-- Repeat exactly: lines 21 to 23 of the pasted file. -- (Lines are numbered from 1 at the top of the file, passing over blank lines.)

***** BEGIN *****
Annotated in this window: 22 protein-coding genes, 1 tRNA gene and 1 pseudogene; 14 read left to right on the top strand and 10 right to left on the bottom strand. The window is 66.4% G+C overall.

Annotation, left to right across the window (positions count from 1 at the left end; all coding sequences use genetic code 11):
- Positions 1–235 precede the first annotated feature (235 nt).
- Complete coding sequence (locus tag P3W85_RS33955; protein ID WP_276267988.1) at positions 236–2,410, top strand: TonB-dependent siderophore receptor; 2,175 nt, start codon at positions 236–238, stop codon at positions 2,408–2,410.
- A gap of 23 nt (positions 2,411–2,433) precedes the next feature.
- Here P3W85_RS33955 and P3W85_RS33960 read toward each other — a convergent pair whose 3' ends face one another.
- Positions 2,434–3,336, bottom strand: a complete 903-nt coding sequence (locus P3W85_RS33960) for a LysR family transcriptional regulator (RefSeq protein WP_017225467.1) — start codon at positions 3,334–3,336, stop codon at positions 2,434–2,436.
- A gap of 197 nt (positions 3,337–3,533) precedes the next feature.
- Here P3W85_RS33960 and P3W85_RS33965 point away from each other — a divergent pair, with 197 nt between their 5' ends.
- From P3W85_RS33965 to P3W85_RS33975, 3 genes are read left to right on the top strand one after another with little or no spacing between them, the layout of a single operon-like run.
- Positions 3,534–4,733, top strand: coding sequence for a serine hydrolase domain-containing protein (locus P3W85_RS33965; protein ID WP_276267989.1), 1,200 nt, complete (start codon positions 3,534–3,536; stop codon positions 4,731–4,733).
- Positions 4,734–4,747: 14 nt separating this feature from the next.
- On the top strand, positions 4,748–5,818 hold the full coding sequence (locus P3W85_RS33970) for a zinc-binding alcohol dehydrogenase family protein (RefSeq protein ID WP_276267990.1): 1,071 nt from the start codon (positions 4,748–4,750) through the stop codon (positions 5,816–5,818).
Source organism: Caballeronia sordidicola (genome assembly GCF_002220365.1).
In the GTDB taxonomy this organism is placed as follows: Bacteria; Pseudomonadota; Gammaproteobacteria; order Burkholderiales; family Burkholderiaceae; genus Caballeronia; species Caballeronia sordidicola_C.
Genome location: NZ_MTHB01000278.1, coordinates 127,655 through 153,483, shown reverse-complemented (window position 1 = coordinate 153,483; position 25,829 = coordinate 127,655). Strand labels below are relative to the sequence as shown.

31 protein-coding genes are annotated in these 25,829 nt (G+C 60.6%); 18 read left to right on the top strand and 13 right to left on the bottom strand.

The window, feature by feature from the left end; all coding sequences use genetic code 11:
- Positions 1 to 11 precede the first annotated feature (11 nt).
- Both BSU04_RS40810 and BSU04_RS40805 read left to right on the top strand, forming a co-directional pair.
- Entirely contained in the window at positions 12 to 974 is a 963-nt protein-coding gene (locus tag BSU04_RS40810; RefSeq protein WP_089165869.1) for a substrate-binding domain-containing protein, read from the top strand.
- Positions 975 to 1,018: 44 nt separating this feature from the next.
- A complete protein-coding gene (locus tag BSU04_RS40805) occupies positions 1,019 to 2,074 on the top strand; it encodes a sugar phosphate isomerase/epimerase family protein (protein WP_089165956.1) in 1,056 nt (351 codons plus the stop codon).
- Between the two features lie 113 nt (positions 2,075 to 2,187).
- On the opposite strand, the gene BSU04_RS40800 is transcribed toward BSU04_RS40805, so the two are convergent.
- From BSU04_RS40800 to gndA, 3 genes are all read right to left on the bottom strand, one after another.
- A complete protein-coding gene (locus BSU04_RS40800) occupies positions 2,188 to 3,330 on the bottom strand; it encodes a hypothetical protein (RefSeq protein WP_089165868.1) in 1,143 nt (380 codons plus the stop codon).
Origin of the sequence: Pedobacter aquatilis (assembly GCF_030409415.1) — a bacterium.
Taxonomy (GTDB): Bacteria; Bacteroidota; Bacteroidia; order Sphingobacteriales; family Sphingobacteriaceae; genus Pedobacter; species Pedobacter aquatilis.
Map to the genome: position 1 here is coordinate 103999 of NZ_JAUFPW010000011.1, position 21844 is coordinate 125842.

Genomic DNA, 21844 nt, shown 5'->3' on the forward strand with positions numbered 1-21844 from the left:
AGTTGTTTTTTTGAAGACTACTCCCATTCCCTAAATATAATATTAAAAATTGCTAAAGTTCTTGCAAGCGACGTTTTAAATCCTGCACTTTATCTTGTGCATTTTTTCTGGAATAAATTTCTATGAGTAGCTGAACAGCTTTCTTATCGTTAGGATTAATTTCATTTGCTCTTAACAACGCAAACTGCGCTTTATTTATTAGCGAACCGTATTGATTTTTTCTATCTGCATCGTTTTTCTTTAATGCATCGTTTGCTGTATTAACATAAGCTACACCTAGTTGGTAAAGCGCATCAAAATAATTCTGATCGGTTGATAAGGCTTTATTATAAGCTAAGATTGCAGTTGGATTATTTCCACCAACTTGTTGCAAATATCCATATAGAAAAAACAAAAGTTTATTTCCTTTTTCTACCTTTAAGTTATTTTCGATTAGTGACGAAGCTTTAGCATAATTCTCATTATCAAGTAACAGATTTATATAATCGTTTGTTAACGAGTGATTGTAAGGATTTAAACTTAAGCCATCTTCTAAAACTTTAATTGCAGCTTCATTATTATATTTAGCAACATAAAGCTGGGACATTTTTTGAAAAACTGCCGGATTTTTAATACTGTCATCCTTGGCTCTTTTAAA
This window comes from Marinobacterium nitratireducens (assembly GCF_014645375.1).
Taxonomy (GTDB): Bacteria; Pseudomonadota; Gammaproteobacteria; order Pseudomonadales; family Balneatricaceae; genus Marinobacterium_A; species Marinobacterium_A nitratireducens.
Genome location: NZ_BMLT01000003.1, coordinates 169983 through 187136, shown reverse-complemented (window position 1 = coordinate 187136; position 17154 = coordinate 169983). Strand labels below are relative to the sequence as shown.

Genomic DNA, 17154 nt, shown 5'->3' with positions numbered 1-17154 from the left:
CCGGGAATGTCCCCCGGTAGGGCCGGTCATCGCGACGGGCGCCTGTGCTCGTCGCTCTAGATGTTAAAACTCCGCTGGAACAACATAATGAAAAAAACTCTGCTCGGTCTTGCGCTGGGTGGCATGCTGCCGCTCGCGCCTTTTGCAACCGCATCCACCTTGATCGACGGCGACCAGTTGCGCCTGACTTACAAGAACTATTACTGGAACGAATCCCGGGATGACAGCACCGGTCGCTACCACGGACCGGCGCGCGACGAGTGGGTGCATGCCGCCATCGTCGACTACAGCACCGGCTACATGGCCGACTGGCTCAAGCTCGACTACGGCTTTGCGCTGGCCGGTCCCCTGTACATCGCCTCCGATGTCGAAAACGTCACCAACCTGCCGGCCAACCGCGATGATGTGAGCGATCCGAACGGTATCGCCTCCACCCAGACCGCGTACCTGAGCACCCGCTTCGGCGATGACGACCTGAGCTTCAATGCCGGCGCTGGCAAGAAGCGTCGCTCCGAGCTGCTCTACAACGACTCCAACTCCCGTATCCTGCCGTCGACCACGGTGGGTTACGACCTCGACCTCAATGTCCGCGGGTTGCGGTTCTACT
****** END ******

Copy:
- Entirely contained in the window at positions 12 to 974 is a 963-nt protein-coding gene (locus tag BSU04_RS40810; RefSeq protein WP_089165869.1) for a substrate-binding domain-containing protein, read from the top strand.
- Positions 975 to 1,018: 44 nt separating this feature from the next.
- A complete protein-coding gene (locus tag BSU04_RS40805) occupies positions 1,019 to 2,074 on the top strand; it encodes a sugar phosphate isomerase/epimerase family protein (protein WP_089165956.1) in 1,056 nt (351 codons plus the stop codon).